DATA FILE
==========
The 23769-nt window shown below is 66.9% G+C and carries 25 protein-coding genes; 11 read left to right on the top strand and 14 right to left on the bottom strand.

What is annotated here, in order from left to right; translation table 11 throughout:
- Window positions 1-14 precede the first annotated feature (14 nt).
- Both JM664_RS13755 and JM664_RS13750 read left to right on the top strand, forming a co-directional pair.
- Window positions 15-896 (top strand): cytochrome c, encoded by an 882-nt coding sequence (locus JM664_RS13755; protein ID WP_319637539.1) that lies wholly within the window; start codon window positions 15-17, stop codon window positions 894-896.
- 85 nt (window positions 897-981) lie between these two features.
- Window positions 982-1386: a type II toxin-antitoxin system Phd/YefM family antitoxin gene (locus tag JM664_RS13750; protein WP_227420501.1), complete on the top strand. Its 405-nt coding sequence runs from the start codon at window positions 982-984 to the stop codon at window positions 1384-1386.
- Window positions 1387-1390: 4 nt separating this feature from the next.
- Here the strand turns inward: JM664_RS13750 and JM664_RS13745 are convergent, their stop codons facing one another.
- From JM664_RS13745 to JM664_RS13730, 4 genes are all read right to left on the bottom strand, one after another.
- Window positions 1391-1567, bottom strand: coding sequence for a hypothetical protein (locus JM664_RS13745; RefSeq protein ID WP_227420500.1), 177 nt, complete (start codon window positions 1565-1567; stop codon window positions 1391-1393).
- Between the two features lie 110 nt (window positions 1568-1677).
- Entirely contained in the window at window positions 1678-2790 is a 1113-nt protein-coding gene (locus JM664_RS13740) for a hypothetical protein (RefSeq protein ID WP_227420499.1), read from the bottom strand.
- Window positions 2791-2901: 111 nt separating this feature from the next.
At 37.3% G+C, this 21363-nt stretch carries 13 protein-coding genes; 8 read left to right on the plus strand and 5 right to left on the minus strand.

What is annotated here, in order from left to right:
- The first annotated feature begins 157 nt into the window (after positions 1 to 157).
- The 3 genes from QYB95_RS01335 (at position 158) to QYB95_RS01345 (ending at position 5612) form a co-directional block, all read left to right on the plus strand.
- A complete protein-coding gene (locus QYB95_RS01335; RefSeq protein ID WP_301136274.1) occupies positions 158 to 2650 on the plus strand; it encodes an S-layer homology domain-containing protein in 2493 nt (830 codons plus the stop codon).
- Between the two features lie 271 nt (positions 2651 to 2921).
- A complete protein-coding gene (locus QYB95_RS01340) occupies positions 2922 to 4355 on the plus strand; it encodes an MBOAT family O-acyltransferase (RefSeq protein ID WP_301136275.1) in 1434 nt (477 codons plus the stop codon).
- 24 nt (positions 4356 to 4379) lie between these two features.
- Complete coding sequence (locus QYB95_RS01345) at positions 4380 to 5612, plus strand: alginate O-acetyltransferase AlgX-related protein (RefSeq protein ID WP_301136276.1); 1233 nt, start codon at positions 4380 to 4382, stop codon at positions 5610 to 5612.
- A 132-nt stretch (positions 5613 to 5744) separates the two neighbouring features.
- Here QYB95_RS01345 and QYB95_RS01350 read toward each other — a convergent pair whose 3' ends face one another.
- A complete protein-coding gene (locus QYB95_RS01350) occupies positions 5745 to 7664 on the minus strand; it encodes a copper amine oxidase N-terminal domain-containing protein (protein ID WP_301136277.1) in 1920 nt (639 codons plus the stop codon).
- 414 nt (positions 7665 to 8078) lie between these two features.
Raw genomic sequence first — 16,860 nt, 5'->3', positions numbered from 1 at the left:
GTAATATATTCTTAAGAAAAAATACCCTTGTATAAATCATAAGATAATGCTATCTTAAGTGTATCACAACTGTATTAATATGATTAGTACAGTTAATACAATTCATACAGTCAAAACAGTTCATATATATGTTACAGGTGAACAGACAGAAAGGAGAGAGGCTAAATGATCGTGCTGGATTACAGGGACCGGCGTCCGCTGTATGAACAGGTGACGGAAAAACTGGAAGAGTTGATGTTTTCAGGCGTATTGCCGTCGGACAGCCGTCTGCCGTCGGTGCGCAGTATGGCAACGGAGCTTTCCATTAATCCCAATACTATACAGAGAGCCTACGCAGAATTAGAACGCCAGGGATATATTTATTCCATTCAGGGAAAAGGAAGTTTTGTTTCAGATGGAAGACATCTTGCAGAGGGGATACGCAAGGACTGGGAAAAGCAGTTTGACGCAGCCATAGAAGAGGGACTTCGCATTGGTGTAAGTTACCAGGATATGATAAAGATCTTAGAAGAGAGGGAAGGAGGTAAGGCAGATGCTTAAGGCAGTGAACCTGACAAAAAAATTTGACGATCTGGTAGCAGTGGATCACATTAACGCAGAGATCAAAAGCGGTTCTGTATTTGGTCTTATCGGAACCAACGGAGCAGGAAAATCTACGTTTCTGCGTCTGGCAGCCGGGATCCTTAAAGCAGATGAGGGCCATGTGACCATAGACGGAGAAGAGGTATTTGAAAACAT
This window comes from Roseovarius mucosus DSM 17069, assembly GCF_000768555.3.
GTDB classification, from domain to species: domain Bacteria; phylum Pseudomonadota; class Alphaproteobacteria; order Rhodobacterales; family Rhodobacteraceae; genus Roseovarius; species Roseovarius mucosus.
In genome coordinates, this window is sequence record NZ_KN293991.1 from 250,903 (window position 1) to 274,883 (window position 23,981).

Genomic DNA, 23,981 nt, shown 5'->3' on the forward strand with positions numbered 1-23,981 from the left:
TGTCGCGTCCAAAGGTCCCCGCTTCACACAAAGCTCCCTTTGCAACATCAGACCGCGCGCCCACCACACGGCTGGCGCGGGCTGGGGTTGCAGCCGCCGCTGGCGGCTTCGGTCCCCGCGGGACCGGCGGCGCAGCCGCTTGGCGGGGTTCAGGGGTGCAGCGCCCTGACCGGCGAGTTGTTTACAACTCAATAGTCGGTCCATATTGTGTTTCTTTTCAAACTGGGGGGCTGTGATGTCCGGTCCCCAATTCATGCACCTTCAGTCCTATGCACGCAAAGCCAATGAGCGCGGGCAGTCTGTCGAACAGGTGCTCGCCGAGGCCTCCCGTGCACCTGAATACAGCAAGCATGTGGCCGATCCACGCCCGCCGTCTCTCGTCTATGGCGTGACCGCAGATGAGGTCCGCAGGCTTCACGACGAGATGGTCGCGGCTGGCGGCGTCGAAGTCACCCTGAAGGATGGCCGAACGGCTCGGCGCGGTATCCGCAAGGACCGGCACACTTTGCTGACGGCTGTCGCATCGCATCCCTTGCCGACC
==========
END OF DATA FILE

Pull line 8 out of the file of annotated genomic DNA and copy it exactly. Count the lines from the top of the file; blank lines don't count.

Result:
- Window positions 1387-1390: 4 nt separating this feature from the next.